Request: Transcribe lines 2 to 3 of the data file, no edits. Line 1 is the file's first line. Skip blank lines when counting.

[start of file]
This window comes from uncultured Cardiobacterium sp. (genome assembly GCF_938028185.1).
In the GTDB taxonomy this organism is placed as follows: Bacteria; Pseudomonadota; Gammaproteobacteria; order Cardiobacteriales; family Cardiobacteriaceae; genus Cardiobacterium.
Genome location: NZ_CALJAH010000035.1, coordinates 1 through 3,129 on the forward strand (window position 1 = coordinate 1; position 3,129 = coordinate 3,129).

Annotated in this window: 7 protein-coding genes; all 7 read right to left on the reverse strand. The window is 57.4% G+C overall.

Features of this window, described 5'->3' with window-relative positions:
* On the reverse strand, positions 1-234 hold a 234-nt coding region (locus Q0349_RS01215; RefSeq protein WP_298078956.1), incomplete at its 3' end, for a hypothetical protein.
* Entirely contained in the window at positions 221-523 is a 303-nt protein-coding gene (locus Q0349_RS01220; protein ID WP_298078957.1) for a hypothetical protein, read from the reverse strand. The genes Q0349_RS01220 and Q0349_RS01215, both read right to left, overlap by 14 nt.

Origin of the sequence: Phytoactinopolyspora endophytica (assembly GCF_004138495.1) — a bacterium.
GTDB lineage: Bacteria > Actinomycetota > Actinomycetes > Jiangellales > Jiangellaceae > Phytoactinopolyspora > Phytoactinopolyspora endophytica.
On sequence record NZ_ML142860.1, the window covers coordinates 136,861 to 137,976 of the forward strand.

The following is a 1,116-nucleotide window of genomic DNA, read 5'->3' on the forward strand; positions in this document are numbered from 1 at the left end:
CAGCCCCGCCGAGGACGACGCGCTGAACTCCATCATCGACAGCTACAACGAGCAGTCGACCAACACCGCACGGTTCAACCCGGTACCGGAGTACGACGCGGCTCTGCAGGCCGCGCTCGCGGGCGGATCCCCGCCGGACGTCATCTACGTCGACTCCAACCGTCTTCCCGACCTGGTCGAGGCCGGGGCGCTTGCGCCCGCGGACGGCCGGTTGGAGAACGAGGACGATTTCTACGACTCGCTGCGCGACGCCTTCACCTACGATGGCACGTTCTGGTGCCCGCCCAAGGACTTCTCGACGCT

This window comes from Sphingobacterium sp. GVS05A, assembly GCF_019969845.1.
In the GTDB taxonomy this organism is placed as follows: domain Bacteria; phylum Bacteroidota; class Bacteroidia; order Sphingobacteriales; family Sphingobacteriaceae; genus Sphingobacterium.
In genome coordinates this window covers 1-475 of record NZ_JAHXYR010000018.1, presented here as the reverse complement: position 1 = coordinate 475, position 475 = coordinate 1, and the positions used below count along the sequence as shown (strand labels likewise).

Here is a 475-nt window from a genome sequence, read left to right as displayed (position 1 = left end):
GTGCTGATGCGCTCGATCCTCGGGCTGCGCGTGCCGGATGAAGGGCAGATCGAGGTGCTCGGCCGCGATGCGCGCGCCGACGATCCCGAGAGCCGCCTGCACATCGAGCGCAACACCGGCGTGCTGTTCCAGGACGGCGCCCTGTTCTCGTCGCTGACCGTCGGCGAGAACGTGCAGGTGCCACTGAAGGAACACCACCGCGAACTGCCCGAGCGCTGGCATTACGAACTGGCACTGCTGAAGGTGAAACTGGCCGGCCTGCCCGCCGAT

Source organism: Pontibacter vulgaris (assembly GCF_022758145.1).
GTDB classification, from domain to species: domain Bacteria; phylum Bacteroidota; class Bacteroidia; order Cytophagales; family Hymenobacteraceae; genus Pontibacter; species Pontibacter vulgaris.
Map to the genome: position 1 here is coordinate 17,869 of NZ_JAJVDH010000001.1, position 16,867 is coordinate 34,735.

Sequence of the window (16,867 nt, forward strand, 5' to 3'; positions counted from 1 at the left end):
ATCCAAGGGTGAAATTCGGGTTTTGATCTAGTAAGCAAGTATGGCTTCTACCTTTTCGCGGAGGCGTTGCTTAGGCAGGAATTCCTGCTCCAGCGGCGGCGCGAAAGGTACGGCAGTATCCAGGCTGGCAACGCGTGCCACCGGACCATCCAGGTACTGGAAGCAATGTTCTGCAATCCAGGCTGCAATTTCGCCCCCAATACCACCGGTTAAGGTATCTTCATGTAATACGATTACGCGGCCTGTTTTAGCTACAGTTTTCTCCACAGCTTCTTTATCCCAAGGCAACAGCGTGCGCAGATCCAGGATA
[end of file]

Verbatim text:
In the GTDB taxonomy this organism is placed as follows: Bacteria; Pseudomonadota; Gammaproteobacteria; order Cardiobacteriales; family Cardiobacteriaceae; genus Cardiobacterium.
Genome location: NZ_CALJAH010000035.1, coordinates 1 through 3,129 on the forward strand (window position 1 = coordinate 1; position 3,129 = coordinate 3,129).